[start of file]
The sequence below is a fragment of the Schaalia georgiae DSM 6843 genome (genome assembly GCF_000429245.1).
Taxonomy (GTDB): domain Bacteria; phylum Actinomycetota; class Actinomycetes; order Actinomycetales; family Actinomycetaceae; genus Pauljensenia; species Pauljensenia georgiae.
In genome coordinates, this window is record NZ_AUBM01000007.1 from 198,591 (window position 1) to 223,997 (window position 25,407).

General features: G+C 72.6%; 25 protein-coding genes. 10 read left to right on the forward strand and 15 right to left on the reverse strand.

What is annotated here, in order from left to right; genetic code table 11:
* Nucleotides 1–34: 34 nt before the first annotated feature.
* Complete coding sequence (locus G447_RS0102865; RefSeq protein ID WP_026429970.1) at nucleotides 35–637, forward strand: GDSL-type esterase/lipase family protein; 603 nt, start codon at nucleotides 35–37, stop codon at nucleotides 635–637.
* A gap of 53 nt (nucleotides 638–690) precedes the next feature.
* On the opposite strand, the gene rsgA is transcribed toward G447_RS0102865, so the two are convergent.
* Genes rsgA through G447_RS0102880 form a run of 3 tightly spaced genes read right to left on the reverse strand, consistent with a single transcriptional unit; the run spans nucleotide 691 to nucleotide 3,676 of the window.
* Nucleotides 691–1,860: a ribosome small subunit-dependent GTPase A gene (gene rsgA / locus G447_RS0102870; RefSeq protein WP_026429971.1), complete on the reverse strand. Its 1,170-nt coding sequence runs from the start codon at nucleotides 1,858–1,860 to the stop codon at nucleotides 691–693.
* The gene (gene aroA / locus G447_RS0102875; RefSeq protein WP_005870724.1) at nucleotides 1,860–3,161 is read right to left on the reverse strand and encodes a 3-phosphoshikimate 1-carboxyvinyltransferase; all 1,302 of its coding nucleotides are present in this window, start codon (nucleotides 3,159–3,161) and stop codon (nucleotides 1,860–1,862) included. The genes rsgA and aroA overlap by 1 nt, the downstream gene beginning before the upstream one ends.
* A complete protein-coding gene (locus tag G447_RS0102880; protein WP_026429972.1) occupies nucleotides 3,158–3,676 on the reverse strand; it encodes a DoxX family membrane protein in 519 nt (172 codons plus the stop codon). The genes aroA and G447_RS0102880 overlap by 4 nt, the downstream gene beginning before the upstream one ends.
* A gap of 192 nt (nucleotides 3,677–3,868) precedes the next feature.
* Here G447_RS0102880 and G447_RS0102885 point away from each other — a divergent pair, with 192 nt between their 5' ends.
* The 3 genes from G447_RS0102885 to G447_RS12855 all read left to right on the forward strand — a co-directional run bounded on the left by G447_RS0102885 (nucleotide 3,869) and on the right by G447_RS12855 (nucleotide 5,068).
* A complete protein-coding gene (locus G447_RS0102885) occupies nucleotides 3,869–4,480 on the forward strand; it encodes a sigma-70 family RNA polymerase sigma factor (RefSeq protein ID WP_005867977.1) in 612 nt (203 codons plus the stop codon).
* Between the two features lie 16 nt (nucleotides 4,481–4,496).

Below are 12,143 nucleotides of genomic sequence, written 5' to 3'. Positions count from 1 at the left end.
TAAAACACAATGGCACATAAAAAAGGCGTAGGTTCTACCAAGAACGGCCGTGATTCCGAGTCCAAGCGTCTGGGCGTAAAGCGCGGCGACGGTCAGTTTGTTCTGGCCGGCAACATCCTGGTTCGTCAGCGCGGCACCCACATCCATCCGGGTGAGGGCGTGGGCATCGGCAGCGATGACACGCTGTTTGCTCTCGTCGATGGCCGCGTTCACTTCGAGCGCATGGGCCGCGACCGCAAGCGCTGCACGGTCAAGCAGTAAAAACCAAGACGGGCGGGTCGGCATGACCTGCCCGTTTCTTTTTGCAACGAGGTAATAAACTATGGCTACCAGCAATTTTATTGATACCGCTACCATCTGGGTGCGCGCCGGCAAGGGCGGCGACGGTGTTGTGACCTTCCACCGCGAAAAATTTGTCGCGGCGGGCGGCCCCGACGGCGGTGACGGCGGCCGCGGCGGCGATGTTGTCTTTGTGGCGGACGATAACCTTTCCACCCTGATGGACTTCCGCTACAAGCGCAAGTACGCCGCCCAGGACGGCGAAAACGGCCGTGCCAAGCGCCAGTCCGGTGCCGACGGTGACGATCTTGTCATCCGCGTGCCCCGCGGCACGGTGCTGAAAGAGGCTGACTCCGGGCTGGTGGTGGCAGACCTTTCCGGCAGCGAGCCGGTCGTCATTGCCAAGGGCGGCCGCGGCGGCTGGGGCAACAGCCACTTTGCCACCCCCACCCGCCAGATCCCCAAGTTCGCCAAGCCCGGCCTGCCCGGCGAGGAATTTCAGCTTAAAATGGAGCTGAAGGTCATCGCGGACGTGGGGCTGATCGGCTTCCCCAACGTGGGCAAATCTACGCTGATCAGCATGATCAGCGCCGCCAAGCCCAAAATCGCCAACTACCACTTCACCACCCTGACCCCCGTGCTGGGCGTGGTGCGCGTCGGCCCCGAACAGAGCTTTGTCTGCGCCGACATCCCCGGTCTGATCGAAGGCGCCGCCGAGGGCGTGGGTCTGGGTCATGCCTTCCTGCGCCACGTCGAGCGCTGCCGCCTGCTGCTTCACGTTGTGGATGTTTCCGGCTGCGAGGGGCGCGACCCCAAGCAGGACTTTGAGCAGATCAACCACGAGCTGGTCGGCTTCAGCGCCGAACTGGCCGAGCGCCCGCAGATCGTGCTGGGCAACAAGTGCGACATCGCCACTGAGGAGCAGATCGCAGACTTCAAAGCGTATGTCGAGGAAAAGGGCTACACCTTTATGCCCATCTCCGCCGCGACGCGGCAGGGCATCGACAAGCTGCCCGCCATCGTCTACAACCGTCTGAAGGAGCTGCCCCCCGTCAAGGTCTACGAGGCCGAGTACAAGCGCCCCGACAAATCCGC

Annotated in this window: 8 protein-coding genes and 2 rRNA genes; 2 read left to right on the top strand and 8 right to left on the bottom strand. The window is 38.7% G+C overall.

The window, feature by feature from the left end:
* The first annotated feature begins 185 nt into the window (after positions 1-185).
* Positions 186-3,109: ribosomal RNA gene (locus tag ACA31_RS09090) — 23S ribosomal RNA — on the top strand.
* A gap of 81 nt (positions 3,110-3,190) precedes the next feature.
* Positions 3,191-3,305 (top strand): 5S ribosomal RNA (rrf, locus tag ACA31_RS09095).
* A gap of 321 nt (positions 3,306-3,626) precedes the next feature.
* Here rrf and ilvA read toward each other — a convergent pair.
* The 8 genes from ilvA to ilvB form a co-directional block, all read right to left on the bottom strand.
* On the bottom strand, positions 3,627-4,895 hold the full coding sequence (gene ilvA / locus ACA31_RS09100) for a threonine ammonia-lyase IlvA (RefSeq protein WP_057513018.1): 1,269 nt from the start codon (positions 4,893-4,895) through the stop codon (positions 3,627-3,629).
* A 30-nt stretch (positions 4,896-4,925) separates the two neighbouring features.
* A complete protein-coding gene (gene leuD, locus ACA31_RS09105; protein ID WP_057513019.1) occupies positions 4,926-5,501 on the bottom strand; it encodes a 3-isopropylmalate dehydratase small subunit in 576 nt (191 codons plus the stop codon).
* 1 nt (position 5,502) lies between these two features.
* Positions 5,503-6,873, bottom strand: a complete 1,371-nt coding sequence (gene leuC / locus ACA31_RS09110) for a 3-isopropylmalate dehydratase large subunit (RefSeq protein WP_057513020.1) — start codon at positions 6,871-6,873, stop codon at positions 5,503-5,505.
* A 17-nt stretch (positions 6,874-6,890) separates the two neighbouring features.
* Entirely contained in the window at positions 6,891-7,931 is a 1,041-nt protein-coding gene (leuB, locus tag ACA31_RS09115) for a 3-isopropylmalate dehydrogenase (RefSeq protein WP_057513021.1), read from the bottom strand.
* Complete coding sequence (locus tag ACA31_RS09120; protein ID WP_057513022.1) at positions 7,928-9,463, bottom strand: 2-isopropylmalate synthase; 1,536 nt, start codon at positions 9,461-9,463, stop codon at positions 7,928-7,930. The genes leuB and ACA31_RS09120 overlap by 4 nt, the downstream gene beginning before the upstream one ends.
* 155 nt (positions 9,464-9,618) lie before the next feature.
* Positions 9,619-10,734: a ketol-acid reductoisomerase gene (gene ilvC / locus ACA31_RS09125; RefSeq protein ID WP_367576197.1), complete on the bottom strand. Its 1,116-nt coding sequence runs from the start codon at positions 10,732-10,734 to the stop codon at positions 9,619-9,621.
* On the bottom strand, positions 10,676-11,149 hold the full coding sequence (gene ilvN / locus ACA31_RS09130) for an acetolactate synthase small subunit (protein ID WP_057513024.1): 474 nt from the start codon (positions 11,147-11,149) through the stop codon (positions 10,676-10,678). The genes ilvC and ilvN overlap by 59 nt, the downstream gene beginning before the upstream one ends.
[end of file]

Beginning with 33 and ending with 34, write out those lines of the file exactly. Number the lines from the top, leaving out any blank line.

* 1 nt (position 5,502) lies between these two features.
* Positions 5,503-6,873, bottom strand: a complete 1,371-nt coding sequence (gene leuC / locus ACA31_RS09110) for a 3-isopropylmalate dehydratase large subunit (RefSeq protein WP_057513020.1) — start codon at positions 6,871-6,873, stop codon at positions 5,503-5,505.